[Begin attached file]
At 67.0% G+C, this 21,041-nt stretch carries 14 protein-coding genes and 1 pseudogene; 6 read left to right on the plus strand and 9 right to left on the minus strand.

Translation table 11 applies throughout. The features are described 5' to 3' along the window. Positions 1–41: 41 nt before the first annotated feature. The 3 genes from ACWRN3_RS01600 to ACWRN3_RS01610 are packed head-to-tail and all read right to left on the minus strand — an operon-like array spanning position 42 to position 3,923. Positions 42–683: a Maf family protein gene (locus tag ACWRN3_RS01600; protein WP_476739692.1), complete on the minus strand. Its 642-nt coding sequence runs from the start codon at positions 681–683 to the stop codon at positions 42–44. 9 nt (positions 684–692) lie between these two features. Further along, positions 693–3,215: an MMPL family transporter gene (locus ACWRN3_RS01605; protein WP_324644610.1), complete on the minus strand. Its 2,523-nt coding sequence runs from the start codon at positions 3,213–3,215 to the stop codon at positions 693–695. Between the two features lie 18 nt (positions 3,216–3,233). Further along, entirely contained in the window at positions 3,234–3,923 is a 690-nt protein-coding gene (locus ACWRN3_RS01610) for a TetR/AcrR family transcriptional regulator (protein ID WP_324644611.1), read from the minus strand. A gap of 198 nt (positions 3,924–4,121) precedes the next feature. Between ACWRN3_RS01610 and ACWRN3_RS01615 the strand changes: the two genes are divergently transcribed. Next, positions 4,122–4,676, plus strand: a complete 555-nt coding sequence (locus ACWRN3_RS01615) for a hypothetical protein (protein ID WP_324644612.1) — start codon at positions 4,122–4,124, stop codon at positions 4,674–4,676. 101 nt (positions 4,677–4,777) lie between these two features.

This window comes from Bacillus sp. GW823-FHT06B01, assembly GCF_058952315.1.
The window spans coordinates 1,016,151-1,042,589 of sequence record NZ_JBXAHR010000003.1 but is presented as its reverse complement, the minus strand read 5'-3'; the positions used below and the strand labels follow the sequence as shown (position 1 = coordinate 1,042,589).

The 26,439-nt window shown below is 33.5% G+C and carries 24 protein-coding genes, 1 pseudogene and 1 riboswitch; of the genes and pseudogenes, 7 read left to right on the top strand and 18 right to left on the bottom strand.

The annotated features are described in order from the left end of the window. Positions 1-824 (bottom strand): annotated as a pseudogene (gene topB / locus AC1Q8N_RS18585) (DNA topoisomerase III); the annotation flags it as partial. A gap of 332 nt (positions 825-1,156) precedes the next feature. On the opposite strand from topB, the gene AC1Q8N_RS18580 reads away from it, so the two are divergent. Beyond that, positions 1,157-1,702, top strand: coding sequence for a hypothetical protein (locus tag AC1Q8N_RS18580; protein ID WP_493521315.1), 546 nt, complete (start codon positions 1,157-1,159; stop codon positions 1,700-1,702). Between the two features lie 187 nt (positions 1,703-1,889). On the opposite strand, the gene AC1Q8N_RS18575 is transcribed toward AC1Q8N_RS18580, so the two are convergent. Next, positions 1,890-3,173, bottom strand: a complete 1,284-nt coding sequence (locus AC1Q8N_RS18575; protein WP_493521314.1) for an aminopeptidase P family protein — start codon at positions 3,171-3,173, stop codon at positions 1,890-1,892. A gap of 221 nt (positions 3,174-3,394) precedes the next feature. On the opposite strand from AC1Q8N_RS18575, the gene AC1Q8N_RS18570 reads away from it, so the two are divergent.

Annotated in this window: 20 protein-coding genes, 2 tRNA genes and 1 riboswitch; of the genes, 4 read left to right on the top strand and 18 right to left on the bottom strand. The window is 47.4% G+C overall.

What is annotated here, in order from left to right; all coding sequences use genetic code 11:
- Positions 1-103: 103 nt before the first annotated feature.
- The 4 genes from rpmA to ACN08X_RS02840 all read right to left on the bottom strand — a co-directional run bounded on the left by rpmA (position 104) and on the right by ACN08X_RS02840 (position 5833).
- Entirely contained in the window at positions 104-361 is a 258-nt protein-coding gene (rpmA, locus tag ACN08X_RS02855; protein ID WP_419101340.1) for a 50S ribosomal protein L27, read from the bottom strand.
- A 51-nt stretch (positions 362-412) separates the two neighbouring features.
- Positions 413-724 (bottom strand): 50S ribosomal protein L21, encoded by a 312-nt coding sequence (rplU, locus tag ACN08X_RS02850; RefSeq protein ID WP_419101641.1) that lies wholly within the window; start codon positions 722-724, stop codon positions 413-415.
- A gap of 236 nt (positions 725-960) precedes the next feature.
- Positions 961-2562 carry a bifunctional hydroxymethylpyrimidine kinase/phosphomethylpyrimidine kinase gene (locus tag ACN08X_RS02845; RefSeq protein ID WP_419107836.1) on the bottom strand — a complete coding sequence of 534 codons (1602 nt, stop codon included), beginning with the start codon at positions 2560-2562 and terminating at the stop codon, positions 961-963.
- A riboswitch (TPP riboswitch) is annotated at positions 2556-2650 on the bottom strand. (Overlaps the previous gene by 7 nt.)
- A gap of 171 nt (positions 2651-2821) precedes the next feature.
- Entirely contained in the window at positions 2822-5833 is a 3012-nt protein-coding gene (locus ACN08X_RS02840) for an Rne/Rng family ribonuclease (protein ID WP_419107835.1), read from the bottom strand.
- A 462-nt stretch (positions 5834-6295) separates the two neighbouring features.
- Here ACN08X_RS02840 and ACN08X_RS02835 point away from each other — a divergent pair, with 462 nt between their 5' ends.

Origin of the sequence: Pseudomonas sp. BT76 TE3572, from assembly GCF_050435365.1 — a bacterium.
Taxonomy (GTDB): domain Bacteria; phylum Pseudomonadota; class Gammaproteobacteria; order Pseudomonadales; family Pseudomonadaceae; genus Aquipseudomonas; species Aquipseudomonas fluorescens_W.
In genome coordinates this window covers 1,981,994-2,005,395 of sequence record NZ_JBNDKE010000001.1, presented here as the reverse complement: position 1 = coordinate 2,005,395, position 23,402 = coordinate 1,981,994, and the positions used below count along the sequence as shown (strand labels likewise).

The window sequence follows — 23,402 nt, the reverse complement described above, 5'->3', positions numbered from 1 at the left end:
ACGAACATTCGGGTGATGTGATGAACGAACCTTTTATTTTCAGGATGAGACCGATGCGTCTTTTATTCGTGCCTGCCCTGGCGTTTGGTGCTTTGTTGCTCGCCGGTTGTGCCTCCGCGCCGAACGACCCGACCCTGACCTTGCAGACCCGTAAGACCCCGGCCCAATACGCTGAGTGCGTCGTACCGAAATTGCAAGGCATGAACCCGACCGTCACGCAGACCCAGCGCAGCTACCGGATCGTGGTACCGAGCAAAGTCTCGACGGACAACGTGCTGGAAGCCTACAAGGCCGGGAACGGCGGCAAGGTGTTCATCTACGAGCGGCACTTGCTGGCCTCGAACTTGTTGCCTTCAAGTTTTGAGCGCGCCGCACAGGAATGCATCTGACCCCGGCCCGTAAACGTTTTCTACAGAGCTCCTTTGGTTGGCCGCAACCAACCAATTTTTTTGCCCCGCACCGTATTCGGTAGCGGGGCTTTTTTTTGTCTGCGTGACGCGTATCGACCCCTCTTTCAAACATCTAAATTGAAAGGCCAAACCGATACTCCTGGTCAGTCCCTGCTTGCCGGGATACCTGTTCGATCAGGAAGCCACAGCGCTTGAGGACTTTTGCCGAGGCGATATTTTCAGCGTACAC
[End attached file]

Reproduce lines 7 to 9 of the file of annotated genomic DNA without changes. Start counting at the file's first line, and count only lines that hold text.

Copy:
Annotated in this window: 20 protein-coding genes, 2 tRNA genes and 1 riboswitch; of the genes, 4 read left to right on the top strand and 18 right to left on the bottom strand. The window is 47.4% G+C overall.

What is annotated here, in order from left to right; all coding sequences use genetic code 11:
- Positions 1-103: 103 nt before the first annotated feature.